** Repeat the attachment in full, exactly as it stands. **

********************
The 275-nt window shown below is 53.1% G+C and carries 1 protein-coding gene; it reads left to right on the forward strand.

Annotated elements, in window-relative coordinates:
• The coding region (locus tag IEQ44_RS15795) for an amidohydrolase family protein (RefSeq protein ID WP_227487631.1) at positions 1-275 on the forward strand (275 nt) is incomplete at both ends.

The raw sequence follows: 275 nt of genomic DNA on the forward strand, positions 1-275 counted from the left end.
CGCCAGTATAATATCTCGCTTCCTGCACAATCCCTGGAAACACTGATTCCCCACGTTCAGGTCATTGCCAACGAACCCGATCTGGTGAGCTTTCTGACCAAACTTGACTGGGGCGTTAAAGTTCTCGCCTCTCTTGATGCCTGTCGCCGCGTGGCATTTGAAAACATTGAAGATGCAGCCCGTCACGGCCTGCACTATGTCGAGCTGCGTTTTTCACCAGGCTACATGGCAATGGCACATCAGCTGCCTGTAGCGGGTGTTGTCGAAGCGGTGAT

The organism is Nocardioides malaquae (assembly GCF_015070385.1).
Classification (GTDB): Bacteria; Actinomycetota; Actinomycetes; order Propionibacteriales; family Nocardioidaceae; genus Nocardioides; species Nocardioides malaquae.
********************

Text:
The 275-nt window shown below is 53.1% G+C and carries 1 protein-coding gene; it reads left to right on the forward strand.

Annotated elements, in window-relative coordinates:
• The coding region (locus tag IEQ44_RS15795) for an amidohydrolase family protein (RefSeq protein ID WP_227487631.1) at positions 1-275 on the forward strand (275 nt) is incomplete at both ends.

The raw sequence follows: 275 nt of genomic DNA on the forward strand, positions 1-275 counted from the left end.
CGCCAGTATAATATCTCGCTTCCTGCACAATCCCTGGAAACACTGATTCCCCACGTTCAGGTCATTGCCAACGAACCCGATCTGGTGAGCTTTCTGACCAAACTTGACTGGGGCGTTAAAGTTCTCGCCTCTCTTGATGCCTGTCGCCGCGTGGCATTTGAAAACATTGAAGATGCAGCCCGTCACGGCCTGCACTATGTCGAGCTGCGTTTTTCACCAGGCTACATGGCAATGGCACATCAGCTGCCTGTAGCGGGTGTTGTCGAAGCGGTGAT

The organism is Nocardioides malaquae (assembly GCF_015070385.1).
Classification (GTDB): Bacteria; Actinomycetota; Actinomycetes; order Propionibacteriales; family Nocardioidaceae; genus Nocardioides; species Nocardioides malaquae.